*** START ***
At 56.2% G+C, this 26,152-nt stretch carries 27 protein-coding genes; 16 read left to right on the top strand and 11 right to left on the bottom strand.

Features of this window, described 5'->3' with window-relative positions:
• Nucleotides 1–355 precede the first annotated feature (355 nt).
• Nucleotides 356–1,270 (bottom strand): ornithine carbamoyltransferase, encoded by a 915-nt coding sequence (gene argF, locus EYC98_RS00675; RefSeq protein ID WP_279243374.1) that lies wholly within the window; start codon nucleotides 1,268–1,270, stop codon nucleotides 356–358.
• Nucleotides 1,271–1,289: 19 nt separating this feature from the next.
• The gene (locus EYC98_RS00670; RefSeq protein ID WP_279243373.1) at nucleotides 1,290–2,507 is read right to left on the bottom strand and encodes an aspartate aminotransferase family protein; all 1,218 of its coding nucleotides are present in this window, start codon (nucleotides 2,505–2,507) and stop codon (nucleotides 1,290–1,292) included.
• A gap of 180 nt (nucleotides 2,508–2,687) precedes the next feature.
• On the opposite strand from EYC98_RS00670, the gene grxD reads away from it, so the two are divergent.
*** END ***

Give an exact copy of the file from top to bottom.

At 56.2% G+C, this 26,152-nt stretch carries 27 protein-coding genes; 16 read left to right on the top strand and 11 right to left on the bottom strand.

Features of this window, described 5'->3' with window-relative positions:
• Nucleotides 1–355 precede the first annotated feature (355 nt).
• Nucleotides 356–1,270 (bottom strand): ornithine carbamoyltransferase, encoded by a 915-nt coding sequence (gene argF, locus EYC98_RS00675; RefSeq protein ID WP_279243374.1) that lies wholly within the window; start codon nucleotides 1,268–1,270, stop codon nucleotides 356–358.
• Nucleotides 1,271–1,289: 19 nt separating this feature from the next.
• The gene (locus EYC98_RS00670; RefSeq protein ID WP_279243373.1) at nucleotides 1,290–2,507 is read right to left on the bottom strand and encodes an aspartate aminotransferase family protein; all 1,218 of its coding nucleotides are present in this window, start codon (nucleotides 2,505–2,507) and stop codon (nucleotides 1,290–1,292) included.
• A gap of 180 nt (nucleotides 2,508–2,687) precedes the next feature.
• On the opposite strand from EYC98_RS00670, the gene grxD reads away from it, so the two are divergent.